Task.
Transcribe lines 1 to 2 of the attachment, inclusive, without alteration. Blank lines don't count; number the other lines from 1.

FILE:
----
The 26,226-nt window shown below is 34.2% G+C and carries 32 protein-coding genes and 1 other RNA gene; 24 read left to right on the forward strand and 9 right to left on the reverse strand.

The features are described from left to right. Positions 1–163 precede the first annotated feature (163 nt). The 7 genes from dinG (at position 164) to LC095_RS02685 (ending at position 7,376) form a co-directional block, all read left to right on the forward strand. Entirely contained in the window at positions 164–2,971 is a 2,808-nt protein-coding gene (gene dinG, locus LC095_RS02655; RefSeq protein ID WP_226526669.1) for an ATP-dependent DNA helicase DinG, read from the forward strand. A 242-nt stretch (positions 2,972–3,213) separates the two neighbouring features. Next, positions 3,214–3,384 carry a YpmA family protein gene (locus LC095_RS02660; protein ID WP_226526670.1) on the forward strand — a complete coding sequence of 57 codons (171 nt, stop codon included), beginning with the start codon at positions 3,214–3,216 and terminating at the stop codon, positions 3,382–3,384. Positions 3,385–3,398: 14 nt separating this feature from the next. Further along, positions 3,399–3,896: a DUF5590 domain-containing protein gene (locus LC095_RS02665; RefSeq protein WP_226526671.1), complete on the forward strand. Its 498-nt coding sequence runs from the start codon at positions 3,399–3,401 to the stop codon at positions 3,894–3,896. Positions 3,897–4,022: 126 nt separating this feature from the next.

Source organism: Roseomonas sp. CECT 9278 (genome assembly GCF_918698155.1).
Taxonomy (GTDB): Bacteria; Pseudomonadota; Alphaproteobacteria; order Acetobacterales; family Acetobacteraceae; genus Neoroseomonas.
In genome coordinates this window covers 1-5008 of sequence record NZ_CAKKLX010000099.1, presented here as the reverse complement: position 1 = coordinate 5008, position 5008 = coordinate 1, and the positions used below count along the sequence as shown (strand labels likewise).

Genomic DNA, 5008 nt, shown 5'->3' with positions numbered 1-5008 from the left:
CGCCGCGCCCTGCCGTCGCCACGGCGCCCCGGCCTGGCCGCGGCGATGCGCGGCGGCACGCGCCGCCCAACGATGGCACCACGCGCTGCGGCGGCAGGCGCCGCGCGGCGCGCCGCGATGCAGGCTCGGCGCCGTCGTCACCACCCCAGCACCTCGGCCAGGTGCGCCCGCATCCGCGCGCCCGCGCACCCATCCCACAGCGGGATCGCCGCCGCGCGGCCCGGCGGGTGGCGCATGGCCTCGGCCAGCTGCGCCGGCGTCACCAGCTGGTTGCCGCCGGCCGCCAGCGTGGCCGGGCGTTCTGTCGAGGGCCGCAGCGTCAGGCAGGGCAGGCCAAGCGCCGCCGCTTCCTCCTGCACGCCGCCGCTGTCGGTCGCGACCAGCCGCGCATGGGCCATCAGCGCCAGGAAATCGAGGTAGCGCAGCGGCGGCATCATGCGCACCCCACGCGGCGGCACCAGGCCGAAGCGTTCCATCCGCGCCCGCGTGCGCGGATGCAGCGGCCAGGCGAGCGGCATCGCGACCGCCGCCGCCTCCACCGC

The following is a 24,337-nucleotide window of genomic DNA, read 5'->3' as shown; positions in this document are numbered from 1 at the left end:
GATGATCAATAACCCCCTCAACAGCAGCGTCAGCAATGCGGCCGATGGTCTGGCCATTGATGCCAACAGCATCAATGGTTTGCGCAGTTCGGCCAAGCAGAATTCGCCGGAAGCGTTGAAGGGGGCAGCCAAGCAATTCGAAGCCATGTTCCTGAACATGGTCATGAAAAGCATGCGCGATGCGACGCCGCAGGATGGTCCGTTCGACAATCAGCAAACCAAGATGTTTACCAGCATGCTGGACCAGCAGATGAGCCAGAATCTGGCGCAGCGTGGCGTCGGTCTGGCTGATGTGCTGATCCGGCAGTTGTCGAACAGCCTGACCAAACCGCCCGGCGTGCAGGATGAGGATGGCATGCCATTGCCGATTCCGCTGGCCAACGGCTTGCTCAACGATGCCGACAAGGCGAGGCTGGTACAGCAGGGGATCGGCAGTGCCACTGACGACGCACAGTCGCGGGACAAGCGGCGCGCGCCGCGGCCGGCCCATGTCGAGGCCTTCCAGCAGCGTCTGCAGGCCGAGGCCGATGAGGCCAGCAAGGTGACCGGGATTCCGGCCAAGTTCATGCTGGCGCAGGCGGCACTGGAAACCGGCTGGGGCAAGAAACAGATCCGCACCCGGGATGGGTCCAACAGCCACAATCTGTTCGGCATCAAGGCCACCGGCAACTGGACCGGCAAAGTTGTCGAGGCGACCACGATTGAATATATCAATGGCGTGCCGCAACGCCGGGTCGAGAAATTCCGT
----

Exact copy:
The 26,226-nt window shown below is 34.2% G+C and carries 32 protein-coding genes and 1 other RNA gene; 24 read left to right on the forward strand and 9 right to left on the reverse strand.

The features are described from left to right. Positions 1–163 precede the first annotated feature (163 nt). The 7 genes from dinG (at position 164) to LC095_RS02685 (ending at position 7,376) form a co-directional block, all read left to right on the forward strand. Entirely contained in the window at positions 164–2,971 is a 2,808-nt protein-coding gene (gene dinG, locus LC095_RS02655; RefSeq protein ID WP_226526669.1) for an ATP-dependent DNA helicase DinG, read from the forward strand. A 242-nt stretch (positions 2,972–3,213) separates the two neighbouring features. Next, positions 3,214–3,384 carry a YpmA family protein gene (locus LC095_RS02660; protein ID WP_226526670.1) on the forward strand — a complete coding sequence of 57 codons (171 nt, stop codon included), beginning with the start codon at positions 3,214–3,216 and terminating at the stop codon, positions 3,382–3,384. Positions 3,385–3,398: 14 nt separating this feature from the next. Further along, positions 3,399–3,896: a DUF5590 domain-containing protein gene (locus LC095_RS02665; RefSeq protein WP_226526671.1), complete on the forward strand. Its 498-nt coding sequence runs from the start codon at positions 3,399–3,401 to the stop codon at positions 3,894–3,896. Positions 3,897–4,022: 126 nt separating this feature from the next.